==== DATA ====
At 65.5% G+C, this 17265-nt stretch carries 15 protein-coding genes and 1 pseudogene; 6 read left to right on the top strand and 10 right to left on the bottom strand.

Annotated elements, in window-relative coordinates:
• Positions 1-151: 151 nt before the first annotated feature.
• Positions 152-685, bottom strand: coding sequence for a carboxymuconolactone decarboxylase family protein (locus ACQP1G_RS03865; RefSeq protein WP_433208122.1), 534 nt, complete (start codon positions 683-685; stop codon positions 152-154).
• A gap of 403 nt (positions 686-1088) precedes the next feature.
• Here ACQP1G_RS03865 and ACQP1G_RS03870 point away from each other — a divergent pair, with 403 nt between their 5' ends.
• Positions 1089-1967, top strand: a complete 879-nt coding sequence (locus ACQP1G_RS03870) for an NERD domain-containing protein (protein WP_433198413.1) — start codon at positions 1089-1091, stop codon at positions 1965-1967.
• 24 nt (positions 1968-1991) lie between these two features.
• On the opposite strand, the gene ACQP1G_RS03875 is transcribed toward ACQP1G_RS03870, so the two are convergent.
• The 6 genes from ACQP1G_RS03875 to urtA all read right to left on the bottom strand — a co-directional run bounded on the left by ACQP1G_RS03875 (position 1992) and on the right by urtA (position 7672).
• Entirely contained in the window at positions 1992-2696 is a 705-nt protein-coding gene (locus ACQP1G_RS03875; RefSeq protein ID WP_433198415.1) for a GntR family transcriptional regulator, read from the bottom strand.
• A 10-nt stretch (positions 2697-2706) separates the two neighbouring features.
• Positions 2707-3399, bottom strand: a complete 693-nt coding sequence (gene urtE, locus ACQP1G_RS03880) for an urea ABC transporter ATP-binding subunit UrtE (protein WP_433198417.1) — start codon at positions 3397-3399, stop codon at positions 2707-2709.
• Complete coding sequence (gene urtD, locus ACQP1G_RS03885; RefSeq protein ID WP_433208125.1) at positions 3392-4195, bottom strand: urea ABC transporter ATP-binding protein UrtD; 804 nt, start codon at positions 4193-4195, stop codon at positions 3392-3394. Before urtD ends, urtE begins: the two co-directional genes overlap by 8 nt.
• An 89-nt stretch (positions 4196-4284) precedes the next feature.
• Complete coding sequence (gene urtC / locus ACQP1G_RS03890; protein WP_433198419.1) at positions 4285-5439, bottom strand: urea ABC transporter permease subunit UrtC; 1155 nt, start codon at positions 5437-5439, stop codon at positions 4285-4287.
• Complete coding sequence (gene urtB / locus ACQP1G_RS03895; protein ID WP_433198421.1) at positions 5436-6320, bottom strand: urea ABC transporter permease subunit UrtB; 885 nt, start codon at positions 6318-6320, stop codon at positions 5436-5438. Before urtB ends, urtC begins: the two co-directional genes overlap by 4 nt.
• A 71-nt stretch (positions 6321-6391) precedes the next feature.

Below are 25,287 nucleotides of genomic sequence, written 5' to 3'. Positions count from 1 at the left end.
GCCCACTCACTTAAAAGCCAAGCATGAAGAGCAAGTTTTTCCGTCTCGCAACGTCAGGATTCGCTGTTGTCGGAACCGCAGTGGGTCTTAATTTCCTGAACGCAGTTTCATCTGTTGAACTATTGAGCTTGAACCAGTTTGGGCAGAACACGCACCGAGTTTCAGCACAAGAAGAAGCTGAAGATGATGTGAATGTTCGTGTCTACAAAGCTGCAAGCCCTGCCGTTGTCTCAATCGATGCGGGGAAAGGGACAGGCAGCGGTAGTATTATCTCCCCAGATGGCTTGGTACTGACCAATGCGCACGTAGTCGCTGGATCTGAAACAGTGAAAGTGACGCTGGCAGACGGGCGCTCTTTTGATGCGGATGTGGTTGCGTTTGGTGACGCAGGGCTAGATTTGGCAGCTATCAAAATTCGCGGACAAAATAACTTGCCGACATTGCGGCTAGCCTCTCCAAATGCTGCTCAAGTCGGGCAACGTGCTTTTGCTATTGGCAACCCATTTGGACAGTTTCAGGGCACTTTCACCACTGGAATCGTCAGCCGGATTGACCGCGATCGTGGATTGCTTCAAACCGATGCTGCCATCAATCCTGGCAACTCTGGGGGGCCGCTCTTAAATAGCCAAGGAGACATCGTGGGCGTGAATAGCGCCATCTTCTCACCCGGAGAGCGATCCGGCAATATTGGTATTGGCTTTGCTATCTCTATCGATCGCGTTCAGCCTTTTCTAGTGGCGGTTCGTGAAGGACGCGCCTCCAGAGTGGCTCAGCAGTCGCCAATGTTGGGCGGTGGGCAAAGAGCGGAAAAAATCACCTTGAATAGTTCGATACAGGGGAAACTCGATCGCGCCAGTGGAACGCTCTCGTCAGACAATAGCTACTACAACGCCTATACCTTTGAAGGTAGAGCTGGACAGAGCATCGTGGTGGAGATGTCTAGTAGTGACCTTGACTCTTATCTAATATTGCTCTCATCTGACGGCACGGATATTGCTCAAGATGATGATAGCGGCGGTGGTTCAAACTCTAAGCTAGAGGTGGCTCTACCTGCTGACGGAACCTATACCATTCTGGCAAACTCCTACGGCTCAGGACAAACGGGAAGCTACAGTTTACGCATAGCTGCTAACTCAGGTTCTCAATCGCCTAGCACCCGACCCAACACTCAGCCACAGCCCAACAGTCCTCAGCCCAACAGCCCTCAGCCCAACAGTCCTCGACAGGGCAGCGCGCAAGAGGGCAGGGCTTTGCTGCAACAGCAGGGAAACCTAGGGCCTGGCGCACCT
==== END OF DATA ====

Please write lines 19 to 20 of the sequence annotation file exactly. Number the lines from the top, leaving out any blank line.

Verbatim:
Below are 25,287 nucleotides of genomic sequence, written 5' to 3'. Positions count from 1 at the left end.
GCCCACTCACTTAAAAGCCAAGCATGAAGAGCAAGTTTTTCCGTCTCGCAACGTCAGGATTCGCTGTTGTCGGAACCGCAGTGGGTCTTAATTTCCTGAACGCAGTTTCATCTGTTGAACTATTGAGCTTGAACCAGTTTGGGCAGAACACGCACCGAGTTTCAGCACAAGAAGAAGCTGAAGATGATGTGAATGTTCGTGTCTACAAAGCTGCAAGCCCTGCCGTTGTCTCAATCGATGCGGGGAAAGGGACAGGCAGCGGTAGTATTATCTCCCCAGATGGCTTGGTACTGACCAATGCGCACGTAGTCGCTGGATCTGAAACAGTGAAAGTGACGCTGGCAGACGGGCGCTCTTTTGATGCGGATGTGGTTGCGTTTGGTGACGCAGGGCTAGATTTGGCAGCTATCAAAATTCGCGGACAAAATAACTTGCCGACATTGCGGCTAGCCTCTCCAAATGCTGCTCAAGTCGGGCAACGTGCTTTTGCTATTGGCAACCCATTTGGACAGTTTCAGGGCACTTTCACCACTGGAATCGTCAGCCGGATTGACCGCGATCGTGGATTGCTTCAAACCGATGCTGCCATCAATCCTGGCAACTCTGGGGGGCCGCTCTTAAATAGCCAAGGAGACATCGTGGGCGTGAATAGCGCCATCTTCTCACCCGGAGAGCGATCCGGCAATATTGGTATTGGCTTTGCTATCTCTATCGATCGCGTTCAGCCTTTTCTAGTGGCGGTTCGTGAAGGACGCGCCTCCAGAGTGGCTCAGCAGTCGCCAATGTTGGGCGGTGGGCAAAGAGCGGAAAAAATCACCTTGAATAGTTCGATACAGGGGAAACTCGATCGCGCCAGTGGAACGCTCTCGTCAGACAATAGCTACTACAACGCCTATACCTTTGAAGGTAGAGCTGGACAGAGCATCGTGGTGGAGATGTCTAGTAGTGACCTTGACTCTTATCTAATATTGCTCTCATCTGACGGCACGGATATTGCTCAAGATGATGATAGCGGCGGTGGTTCAAACTCTAAGCTAGAGGTGGCTCTACCTGCTGACGGAACCTATACCATTCTGGCAAACTCCTACGGCTCAGGACAAACGGGAAGCTACAGTTTACGCATAGCTGCTAACTCAGGTTCTCAATCGCCTAGCACCCGACCCAACACTCAGCCACAGCCCAACAGTCCTCAGCCCAACAGCCCTCAGCCCAACAGTCCTCGACAGGGCAGCGCGCAAGAGGGCAGGGCTTTGCTGCAACAGCAGGGAAACCTAGGGCCTGGCGCACCT